The Alarm recorded The Stand in 1983. They released the track in the UK as a single. Mike Peters credits the song with launching The Alarm’s first US tour. The band’s unique sound used harmonicas and acoustic guitars in a genre and era dominated by the electric guitars and heavy distortion effects.
The acoustic sounds harkened back to the days of Dylan and The Beatles, but left some observers scratching their heads. When The Alarm played with U2, Bono asked “what’s up with the harmonica? And that acoustic guitar?” And EMI told The Alarm they liked The Stand as a song, but didn’t like the sound of the band.
For Mike Peters, it was all about staying true to the creative process. The Alarm were song writers, first and foremost. They wrote using acoustic instruments. When they tried to arrange the songs for the typical band setup at the time, it felt all wrong. So they decided to stay acoustic for the arrangements. Then they plugged in all the amps and gear later. This approach created a unique sound, influencing Alternative Music bands like Midnight Oil.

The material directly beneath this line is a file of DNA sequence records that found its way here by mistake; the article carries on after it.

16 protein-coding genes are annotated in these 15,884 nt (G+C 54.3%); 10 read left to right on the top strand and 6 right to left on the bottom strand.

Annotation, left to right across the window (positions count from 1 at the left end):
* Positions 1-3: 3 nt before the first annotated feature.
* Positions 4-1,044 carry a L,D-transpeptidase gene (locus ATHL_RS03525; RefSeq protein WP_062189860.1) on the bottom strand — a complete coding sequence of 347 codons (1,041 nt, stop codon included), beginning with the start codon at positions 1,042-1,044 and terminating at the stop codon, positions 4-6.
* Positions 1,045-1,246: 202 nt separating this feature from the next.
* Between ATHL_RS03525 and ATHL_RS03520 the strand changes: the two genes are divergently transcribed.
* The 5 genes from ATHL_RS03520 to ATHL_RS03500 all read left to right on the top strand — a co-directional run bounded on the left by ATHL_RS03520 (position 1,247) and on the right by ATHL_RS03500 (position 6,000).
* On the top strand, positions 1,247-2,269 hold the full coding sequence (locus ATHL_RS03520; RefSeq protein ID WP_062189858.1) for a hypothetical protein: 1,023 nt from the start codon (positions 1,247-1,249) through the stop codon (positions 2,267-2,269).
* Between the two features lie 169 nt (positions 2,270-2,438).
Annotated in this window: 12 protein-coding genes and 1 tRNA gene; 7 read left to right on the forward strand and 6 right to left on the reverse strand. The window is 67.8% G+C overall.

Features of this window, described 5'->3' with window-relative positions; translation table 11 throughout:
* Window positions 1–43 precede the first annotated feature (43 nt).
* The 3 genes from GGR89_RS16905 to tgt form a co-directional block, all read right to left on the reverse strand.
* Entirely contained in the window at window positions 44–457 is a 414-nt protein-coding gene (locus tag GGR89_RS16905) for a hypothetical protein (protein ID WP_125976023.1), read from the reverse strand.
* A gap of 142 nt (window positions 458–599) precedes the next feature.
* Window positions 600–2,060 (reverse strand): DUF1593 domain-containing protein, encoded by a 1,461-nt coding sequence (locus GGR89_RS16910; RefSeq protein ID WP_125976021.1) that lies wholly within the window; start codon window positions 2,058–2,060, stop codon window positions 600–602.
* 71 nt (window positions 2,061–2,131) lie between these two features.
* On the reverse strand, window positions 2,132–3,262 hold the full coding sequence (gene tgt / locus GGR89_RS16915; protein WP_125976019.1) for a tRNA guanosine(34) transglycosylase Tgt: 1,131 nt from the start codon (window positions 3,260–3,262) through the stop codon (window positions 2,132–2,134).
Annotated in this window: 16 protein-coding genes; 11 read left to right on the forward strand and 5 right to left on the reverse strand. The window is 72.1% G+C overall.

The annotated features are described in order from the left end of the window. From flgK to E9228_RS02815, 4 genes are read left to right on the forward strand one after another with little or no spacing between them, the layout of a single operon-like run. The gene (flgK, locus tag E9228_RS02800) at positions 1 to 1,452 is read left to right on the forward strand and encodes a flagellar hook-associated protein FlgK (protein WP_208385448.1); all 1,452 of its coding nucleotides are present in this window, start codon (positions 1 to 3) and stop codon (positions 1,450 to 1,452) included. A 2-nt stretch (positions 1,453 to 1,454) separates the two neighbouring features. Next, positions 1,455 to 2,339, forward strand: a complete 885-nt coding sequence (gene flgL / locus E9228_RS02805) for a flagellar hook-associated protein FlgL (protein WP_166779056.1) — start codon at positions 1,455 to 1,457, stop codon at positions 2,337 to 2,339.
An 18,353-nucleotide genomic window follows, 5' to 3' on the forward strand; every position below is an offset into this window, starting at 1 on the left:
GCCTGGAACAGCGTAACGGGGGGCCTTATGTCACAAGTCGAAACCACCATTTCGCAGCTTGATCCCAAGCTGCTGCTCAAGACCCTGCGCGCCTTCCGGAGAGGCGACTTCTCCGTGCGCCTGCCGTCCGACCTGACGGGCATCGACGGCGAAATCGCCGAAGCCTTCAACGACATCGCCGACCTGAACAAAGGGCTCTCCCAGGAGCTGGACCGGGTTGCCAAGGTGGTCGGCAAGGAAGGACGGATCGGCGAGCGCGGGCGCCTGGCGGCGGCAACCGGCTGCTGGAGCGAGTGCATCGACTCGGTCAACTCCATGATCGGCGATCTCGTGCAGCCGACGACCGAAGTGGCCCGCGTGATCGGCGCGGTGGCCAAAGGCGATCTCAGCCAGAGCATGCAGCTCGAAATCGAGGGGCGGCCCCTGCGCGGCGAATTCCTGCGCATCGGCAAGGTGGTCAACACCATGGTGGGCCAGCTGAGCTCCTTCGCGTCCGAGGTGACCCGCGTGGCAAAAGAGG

The Stand was an homage to Stephen King’s novel of the same name. The Alarm were concerned with the threat of nuclear war. They wanted to use their music to take a stand for humanity. That’s what the book was all about, taking a stand for humanity, so the name just fit.
The Alarm ultimately released The Stand on a special five-track EP outside the UK. They released the EP in 1983 under the self-titled name, The Alarm, while they were on their first US tour.